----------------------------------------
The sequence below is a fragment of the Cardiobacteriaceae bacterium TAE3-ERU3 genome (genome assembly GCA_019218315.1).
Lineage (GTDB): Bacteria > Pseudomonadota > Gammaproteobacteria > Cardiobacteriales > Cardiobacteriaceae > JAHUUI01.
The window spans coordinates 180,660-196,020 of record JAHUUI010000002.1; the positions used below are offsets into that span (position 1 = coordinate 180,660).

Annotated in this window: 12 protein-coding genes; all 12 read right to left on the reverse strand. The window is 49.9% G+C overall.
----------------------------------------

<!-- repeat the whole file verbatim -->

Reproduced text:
The sequence below is a fragment of the Cardiobacteriaceae bacterium TAE3-ERU3 genome (genome assembly GCA_019218315.1).
Lineage (GTDB): Bacteria > Pseudomonadota > Gammaproteobacteria > Cardiobacteriales > Cardiobacteriaceae > JAHUUI01.
The window spans coordinates 180,660-196,020 of record JAHUUI010000002.1; the positions used below are offsets into that span (position 1 = coordinate 180,660).

Annotated in this window: 12 protein-coding genes; all 12 read right to left on the reverse strand. The window is 49.9% G+C overall.